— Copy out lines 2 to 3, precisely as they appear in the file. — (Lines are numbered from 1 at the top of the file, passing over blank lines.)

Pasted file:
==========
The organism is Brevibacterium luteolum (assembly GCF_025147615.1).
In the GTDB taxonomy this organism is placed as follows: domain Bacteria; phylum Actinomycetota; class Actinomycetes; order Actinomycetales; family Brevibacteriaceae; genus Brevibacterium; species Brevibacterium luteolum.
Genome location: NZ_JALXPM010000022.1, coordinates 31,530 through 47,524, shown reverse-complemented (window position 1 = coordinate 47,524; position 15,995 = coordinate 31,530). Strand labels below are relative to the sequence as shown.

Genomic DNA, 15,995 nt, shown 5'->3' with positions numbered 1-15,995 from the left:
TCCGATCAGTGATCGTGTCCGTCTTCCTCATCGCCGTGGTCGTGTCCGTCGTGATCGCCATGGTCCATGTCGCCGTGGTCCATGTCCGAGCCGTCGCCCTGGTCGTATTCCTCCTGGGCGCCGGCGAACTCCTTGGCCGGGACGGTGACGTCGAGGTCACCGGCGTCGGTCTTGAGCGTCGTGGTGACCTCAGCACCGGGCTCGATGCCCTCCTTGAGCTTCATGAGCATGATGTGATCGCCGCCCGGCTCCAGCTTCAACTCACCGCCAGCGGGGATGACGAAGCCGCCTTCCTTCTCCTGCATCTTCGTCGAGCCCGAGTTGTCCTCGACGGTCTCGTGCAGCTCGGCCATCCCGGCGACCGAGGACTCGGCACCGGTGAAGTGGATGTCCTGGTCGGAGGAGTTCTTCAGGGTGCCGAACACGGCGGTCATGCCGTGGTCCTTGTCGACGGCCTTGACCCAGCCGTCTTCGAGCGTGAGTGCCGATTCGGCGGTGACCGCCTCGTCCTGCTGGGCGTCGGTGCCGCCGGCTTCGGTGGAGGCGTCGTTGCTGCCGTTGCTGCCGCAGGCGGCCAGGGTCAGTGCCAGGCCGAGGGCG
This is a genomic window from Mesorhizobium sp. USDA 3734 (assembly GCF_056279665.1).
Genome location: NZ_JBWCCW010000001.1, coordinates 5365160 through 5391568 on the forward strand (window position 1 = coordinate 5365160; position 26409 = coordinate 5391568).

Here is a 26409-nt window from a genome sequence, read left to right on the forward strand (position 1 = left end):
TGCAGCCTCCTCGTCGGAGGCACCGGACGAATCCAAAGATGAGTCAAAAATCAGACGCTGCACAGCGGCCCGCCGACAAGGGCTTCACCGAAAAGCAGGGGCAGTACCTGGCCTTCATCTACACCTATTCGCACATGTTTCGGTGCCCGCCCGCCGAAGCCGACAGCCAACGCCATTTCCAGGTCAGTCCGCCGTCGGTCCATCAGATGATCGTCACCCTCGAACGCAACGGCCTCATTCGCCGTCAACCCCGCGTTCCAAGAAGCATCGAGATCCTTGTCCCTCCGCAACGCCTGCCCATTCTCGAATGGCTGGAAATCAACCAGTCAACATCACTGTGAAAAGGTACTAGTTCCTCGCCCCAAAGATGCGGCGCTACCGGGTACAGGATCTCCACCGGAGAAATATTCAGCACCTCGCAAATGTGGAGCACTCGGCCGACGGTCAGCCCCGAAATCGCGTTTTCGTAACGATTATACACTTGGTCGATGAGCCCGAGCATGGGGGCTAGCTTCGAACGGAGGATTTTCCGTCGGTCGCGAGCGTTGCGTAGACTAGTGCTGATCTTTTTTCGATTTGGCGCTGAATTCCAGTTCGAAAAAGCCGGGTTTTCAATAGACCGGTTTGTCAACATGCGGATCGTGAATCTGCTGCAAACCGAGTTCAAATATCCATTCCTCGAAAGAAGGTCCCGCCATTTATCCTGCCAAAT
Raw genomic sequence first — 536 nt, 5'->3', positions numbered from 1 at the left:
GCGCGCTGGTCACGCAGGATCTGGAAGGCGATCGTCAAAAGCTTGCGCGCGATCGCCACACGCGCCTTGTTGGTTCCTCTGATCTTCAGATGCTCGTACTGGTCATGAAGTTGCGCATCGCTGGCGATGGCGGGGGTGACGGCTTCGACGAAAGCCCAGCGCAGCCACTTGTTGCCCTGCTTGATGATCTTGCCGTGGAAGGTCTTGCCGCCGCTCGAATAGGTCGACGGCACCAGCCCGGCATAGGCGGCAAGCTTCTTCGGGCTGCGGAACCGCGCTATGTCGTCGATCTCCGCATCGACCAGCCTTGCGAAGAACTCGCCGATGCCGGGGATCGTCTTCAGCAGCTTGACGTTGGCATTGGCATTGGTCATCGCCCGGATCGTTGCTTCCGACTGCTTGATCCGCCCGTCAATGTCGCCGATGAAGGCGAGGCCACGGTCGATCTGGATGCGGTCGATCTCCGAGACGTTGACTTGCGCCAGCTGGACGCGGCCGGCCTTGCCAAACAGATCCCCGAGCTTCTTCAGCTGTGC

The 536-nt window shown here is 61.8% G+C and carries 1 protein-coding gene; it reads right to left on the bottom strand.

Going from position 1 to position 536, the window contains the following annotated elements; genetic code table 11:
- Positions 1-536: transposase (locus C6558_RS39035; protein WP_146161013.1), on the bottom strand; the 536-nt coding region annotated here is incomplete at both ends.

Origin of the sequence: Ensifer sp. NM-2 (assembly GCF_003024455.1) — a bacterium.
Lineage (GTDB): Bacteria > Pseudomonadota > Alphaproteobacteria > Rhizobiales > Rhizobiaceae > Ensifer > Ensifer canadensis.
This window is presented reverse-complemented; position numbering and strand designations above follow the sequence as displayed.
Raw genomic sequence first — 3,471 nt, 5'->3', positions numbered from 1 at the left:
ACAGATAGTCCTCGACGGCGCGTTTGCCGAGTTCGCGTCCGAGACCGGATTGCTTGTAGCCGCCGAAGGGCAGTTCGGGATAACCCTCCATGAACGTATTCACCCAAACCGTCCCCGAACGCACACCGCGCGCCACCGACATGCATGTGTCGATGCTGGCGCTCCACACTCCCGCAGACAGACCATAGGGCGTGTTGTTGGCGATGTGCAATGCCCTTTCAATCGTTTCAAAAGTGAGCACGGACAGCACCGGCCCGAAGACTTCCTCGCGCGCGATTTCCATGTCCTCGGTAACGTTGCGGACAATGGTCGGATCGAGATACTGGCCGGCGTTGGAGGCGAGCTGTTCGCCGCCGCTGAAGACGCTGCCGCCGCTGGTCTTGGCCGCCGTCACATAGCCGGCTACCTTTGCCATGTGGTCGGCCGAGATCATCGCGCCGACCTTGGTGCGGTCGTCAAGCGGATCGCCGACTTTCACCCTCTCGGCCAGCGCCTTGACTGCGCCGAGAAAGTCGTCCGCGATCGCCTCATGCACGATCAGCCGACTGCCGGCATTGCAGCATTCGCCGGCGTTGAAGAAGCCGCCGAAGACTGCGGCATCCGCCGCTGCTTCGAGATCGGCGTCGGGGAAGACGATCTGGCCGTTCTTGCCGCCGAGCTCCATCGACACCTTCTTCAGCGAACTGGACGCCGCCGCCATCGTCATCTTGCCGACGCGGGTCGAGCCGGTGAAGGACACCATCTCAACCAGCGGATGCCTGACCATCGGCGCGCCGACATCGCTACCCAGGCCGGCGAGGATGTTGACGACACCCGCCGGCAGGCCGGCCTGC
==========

In the GTDB taxonomy this organism is placed as follows: domain Bacteria; phylum Actinomycetota; class Actinomycetes; order Actinomycetales; family Brevibacteriaceae; genus Brevibacterium; species Brevibacterium luteolum.
Genome location: NZ_JALXPM010000022.1, coordinates 31,530 through 47,524, shown reverse-complemented (window position 1 = coordinate 47,524; position 15,995 = coordinate 31,530). Strand labels below are relative to the sequence as shown.